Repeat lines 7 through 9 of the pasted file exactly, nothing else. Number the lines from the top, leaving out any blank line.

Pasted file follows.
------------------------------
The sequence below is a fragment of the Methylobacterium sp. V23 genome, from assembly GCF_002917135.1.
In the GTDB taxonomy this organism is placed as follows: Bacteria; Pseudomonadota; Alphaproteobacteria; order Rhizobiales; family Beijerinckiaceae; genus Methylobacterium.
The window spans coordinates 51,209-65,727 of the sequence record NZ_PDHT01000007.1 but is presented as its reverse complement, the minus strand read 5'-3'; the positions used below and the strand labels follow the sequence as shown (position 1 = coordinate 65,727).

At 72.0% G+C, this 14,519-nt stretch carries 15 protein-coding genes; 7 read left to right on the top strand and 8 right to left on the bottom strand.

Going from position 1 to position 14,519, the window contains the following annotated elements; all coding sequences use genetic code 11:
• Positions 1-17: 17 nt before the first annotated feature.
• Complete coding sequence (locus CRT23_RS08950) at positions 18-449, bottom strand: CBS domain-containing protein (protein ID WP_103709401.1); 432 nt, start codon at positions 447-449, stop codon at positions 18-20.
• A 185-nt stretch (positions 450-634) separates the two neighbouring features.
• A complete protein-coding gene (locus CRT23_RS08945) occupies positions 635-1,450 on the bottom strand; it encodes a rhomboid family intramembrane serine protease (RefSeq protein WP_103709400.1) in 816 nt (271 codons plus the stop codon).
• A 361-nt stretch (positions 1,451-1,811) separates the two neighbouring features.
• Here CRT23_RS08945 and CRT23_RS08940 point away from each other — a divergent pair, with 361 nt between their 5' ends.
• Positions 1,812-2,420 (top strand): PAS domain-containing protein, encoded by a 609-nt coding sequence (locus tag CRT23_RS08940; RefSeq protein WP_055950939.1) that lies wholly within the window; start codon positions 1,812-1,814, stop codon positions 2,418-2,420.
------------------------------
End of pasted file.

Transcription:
• Complete coding sequence (locus CRT23_RS08950) at positions 18-449, bottom strand: CBS domain-containing protein (protein ID WP_103709401.1); 432 nt, start codon at positions 447-449, stop codon at positions 18-20.
• A 185-nt stretch (positions 450-634) separates the two neighbouring features.
• A complete protein-coding gene (locus CRT23_RS08945) occupies positions 635-1,450 on the bottom strand; it encodes a rhomboid family intramembrane serine protease (RefSeq protein WP_103709400.1) in 816 nt (271 codons plus the stop codon).